New Delhi: The Army on Tuesday issued tenders for acquiring 750 remotely piloted aerial vehicles, indigenous surveillance drones, that will be used by special forces for surveillance in a 5-km radius. The aerial vehicles should be operable in all weather conditions and from indoors too. The tender said that the systems need to have at least 50% indigenous content and will have to be supplied in a year. The new acquisitions will replace Chinese-origin mini-drones that have been used by armed forces units since indigenous equipment was not available.
"The current volatile situation along the northern borders warrants expeditious procurement of operational equipment…This equipment will be employed for situational awareness, short-range surveillance, scanning the target area, and providing a processed 3D image of the target before entering the target area," the tender said.
The systems will enable special forces to "execute pin-point precision strikes during direct action tasks such as raids, elimination of high-value targets, command and control elements, including enemy leadership".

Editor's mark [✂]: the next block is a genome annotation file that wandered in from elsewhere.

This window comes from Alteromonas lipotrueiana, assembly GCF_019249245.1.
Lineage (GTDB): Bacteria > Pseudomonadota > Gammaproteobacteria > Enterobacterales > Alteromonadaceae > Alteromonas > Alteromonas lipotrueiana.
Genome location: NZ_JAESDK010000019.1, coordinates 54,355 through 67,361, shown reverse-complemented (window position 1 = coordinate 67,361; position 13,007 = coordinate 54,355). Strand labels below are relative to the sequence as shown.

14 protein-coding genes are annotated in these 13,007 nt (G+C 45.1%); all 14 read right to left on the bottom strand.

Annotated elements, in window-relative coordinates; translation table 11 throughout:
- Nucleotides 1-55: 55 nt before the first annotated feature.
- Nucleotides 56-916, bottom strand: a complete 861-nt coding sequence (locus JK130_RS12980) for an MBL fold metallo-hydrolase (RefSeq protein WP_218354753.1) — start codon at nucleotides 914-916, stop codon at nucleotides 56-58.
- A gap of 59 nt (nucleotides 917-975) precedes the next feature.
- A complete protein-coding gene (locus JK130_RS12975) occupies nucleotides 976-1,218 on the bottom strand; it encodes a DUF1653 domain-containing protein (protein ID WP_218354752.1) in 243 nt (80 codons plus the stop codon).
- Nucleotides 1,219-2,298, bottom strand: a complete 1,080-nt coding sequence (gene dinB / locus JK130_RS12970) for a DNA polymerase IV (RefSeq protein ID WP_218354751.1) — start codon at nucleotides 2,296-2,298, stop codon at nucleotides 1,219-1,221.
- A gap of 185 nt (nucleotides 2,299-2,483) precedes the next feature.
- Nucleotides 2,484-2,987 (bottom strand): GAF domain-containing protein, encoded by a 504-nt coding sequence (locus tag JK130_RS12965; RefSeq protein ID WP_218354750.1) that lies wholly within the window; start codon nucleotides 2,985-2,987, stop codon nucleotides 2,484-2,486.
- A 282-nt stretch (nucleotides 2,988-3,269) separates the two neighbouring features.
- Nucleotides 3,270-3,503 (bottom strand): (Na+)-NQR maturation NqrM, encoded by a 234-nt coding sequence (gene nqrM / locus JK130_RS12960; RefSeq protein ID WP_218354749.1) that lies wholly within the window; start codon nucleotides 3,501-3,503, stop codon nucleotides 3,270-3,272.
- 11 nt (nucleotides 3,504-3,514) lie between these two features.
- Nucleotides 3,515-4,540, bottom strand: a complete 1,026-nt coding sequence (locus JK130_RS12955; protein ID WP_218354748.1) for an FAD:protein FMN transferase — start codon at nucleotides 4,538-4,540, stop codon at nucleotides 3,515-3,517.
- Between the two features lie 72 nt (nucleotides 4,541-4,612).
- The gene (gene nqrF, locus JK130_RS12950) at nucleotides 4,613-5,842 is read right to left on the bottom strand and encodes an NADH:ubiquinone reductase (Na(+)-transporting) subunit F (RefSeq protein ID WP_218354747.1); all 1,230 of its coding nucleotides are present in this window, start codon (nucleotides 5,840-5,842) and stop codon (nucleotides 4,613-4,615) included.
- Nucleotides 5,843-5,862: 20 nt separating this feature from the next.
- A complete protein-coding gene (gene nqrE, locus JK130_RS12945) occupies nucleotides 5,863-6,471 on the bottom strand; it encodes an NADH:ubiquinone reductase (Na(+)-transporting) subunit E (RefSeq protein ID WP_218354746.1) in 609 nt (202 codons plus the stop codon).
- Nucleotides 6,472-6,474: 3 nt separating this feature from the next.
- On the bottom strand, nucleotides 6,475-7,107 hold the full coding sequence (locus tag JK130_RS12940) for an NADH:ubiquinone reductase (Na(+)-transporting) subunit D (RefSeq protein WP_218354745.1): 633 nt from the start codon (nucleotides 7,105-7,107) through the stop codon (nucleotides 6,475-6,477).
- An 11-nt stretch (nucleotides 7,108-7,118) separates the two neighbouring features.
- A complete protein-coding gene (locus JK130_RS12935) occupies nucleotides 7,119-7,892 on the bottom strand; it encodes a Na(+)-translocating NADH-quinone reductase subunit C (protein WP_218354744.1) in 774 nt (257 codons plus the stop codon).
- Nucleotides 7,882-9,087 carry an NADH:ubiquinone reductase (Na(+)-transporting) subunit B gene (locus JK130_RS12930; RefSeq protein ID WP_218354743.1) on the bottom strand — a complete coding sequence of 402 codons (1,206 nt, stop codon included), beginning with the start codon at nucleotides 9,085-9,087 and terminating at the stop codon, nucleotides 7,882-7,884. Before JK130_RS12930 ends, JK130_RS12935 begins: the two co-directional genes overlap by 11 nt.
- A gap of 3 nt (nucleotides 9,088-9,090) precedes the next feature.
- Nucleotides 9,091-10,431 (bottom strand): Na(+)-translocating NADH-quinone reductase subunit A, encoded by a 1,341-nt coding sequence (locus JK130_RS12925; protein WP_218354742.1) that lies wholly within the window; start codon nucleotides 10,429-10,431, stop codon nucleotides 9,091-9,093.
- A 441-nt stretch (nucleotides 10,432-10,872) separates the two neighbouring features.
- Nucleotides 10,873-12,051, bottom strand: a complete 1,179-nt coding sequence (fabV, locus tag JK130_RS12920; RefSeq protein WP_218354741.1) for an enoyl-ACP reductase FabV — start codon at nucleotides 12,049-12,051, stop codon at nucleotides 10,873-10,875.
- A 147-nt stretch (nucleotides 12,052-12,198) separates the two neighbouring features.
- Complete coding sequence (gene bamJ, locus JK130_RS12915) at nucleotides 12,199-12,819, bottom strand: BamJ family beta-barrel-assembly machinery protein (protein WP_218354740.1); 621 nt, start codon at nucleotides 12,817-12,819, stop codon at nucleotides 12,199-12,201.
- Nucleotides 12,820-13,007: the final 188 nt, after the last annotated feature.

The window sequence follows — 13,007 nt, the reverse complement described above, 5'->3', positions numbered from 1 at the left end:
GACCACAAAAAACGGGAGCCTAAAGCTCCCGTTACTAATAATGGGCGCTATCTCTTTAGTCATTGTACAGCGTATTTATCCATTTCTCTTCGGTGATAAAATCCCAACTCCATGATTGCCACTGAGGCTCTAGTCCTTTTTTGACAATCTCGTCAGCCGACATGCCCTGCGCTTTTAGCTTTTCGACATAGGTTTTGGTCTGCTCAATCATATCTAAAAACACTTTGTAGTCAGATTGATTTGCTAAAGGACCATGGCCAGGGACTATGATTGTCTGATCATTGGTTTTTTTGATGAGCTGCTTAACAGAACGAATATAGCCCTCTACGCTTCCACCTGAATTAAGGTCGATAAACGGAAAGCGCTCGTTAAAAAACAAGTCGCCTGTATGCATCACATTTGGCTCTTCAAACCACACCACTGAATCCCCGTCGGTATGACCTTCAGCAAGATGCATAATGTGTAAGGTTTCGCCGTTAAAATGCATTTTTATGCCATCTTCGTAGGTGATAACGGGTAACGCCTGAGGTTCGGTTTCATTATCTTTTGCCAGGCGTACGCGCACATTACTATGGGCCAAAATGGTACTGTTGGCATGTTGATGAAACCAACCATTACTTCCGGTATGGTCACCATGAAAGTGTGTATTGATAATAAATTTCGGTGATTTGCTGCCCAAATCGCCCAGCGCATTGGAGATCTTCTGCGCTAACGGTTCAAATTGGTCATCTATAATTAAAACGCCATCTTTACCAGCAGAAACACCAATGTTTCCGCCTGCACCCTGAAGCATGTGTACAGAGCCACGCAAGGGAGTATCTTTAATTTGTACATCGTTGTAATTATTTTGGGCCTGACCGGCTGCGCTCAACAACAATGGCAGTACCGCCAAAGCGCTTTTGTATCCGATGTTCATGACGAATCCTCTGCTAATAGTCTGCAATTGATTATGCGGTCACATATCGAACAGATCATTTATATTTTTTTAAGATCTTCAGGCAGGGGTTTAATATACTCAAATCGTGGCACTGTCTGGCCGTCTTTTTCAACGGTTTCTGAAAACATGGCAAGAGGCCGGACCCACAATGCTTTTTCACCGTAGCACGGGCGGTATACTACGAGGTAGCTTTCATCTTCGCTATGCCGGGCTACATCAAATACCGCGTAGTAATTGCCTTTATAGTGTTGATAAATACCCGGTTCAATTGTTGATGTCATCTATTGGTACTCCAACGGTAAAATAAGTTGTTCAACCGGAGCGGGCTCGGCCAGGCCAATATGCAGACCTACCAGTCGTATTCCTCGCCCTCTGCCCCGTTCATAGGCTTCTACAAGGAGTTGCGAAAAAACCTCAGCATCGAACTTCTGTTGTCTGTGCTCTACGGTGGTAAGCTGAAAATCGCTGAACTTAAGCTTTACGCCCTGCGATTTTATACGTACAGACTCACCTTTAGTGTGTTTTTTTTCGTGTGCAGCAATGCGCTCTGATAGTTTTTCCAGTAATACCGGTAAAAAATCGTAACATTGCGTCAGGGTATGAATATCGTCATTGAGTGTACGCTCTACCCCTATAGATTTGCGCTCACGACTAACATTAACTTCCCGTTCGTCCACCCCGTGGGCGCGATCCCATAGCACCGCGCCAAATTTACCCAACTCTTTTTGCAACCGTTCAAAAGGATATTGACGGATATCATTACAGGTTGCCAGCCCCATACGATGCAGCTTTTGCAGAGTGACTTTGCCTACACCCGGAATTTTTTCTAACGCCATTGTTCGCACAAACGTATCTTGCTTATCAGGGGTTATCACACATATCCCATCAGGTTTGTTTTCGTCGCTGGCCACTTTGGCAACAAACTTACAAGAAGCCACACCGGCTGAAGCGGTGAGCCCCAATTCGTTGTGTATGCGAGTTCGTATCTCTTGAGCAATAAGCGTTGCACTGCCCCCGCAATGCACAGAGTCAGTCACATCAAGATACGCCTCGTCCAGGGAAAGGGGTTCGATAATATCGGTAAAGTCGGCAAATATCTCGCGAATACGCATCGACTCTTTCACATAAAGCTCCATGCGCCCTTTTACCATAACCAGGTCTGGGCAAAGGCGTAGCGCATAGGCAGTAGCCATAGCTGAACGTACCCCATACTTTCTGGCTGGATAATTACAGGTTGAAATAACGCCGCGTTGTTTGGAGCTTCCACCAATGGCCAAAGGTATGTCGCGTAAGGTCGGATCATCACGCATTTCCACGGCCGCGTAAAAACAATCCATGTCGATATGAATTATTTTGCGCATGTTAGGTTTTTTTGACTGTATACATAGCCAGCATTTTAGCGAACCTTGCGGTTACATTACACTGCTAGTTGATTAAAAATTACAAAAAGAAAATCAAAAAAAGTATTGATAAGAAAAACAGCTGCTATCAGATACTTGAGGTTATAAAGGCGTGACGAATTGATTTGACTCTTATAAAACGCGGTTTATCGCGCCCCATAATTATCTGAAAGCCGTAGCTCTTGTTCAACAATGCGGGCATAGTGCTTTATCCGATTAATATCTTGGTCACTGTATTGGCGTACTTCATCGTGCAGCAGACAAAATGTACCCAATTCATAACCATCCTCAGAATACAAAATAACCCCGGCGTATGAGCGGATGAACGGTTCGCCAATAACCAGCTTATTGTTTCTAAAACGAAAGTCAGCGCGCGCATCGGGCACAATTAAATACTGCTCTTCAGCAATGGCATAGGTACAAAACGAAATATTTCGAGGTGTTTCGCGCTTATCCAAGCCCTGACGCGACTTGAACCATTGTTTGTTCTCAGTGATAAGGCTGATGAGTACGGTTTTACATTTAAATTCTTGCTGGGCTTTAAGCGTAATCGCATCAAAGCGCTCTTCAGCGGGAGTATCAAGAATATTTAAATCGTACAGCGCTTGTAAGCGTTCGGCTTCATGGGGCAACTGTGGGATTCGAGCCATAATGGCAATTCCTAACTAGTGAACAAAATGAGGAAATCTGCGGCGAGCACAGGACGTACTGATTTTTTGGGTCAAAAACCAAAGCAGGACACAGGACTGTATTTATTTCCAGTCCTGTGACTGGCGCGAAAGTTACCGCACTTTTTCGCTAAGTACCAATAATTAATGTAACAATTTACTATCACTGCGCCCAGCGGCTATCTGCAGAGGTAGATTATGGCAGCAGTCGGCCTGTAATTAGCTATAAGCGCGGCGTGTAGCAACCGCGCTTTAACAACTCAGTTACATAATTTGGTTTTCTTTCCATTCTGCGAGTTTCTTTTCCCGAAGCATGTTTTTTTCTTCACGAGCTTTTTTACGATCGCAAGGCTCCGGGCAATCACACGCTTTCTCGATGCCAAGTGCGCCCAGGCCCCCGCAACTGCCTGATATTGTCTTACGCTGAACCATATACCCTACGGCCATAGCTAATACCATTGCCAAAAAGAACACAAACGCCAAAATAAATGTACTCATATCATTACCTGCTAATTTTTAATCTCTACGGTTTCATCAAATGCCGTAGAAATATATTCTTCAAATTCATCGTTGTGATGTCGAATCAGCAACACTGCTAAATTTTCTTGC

Several Indian private sector companies have been developing drones for the armed forces and the tender is likely to spur serial production of such systems needed in thousands for troops deployed along borders as well as for counter-insurgency operations.
The latest requirement adds to a growing list of drones acquired by the armed forces under the emergency route. The emergency powers, granted by the defence ministry in August, enable forces to expeditiously purchase systems up to the value of Rs 300 crore per project, with deliveries to be made in less than a year.
Besides the special forces requirement, the Army is also looking for cargo drones that can carry supplies and spares to troops located at difficult posts along the border. The requirement is for 200 drones to be used at medium altitudes and 163 for operations at high-altitude areas. Besides, the infantry is looking for 1,000 surveillance copters and the artillery has a requirement for 80 drones with control and communication equipment. The Army is expected to shortly float requirements for a range of loitering munitions as well, which can strike down enemy targets with high precision, beyond the range of artillery guns deployed on the border.
(Defence Watch– India's Defence News centre that places the spotlight on Defence Manufacturing, Defence Technology, Strategy and Military affairs is on Twitter. Follow us here and stay updated.)